Anne Cushman’s Moving Into Meditation arrived on my doorstep while I was midway through a high stakes project management job. I was a stressed-out pup, and everything about the book invited me in, from the graceful curve of the woman’s arms on the cover (and one hand firmly grounded on a polished wooden floor) to the testimonials from Angela Farmer, Phillip Moffitt, Stephen Cope and others.
Cushman’s book is structured as a twelve-week mindfulness program for yoga practitioners. As she explains in her introduction, most yoga classes teach a wealth of alignment, strength, flexibility, and stress reduction, even joy, but offer little or no instruction in the art of seated meditation. Likewise, one can easily find classes and retreats in the practice of mindfulness meditation, but they rarely build on the skill and sensitivity to body, breath, and energy that we develop in our yoga practice.
Promising a 12-week home practice of inquiry into everything from tight muscles to our talkative narrating mind to the very nature of impermanence: that’s a tall order. Happily, Cushman delivers. She brings her own experience of leading the Mindfulness Yoga and Meditation Training at Spirit Rock Meditation Center since 2006, as well as candid stories from her own life. Cushman also wrote the novel Enlightenment for Idiots, the India pilgrimage guide From Here to Nirvana, and numerous published essays.
Each week-long section contains a number of mindfulness-in-the body practices that she found most helpful for herself and her students. Feel Your Hand, for example, or Long Hold of a Standing Posture, and Inviting the Breath to Move More Deeply. Later in the book there are a couple of sequences designed to help you check in with your emotions. Most practices run about 5-10 minutes, though some take as little as three minutes, and several, especially toward the end, run 30 minutes to an hour. Cushman offers questions to ponder and yogic ideas to contemplate as you are performing asanas, as you meditate, and to take with you into daily life.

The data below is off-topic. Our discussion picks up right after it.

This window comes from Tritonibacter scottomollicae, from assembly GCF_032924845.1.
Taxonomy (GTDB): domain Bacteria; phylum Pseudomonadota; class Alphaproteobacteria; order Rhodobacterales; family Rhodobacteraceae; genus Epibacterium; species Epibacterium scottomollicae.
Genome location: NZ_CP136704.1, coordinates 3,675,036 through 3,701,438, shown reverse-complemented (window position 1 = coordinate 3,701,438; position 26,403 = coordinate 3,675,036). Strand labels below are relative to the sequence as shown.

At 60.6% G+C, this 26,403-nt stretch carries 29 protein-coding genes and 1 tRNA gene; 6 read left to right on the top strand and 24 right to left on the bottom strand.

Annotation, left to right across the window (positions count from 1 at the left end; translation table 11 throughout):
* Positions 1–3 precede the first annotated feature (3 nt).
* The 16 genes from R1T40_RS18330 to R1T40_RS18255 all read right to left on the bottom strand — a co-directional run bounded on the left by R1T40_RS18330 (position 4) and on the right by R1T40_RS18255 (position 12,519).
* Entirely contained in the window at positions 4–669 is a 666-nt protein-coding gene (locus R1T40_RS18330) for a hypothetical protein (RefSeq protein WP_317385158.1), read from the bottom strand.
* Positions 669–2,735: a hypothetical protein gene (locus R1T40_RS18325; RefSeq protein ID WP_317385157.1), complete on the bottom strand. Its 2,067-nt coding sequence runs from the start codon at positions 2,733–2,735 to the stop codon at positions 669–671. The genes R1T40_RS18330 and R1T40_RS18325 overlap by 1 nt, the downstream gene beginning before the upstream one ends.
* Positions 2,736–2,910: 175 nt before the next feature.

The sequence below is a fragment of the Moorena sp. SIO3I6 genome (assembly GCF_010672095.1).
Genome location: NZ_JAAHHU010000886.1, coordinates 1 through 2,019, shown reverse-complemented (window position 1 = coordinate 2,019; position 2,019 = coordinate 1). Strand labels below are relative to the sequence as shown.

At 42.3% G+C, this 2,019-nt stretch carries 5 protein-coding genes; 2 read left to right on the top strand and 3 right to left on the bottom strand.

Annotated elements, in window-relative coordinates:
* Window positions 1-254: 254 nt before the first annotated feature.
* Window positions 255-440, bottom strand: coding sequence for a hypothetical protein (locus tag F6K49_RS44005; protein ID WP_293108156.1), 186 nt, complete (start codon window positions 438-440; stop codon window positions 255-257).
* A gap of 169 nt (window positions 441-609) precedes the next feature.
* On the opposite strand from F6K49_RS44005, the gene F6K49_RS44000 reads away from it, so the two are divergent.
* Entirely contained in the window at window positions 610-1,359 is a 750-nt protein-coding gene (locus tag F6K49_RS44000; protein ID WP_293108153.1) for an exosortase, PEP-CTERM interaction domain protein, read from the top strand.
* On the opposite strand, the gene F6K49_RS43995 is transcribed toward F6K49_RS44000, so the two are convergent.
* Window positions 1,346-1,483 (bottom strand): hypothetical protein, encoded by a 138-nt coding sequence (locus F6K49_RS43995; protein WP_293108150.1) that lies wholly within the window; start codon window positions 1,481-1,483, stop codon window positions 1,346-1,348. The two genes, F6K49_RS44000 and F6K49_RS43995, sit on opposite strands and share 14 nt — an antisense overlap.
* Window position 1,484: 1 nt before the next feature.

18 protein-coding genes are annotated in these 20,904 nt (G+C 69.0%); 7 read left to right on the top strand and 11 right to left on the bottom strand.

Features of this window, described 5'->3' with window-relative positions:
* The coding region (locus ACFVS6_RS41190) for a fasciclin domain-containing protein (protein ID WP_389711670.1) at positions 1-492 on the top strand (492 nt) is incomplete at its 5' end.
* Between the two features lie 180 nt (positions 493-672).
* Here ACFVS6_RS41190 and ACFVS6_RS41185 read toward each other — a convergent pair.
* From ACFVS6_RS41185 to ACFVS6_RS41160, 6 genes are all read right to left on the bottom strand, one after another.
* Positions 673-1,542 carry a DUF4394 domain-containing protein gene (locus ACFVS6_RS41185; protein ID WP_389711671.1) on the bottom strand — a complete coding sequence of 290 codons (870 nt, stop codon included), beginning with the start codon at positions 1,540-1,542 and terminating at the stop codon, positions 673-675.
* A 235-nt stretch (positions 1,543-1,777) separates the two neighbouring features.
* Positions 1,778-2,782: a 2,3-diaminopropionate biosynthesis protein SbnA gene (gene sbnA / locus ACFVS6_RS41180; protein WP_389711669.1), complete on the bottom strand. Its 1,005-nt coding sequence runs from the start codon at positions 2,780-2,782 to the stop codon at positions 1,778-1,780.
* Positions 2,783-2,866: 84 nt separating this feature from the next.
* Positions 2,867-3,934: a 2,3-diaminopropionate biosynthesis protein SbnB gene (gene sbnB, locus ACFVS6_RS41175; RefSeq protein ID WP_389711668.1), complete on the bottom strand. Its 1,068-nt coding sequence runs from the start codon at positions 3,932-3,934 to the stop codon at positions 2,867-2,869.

She bolsters her own experience and teachings with a resource section in every chapter that names specific yoga and meditation teachers and their books. The text is also sprinkled with short wisdom stories from contemporary yogis and meditators. Further, Cushman offers a wealth of supplementary audio and video broadcasts from her website. This meant a lot to me, knowing that as I put my time into the book, I can receive a multi-sensory experience, a rich retreat at my own pace.
Although this book works better for someone who already has a basic understanding of the asanas, none of the poses are strenuous. Instead, Cushman maintains a steady focus on awareness and subtlety; the reader will encounter breath work, sitting, standing, and walking with mindfulness, heart and hip openers, and non-judging encounters with our own bodies, hearts, and minds. I highly recommend this book as a tool for gentle self-exploration and expansion.
Lisa Francesca is a writer and artist living in Campbell, California. She is a perpetual beginner in yoga. You can find more about her at www.lisafrancesca.com.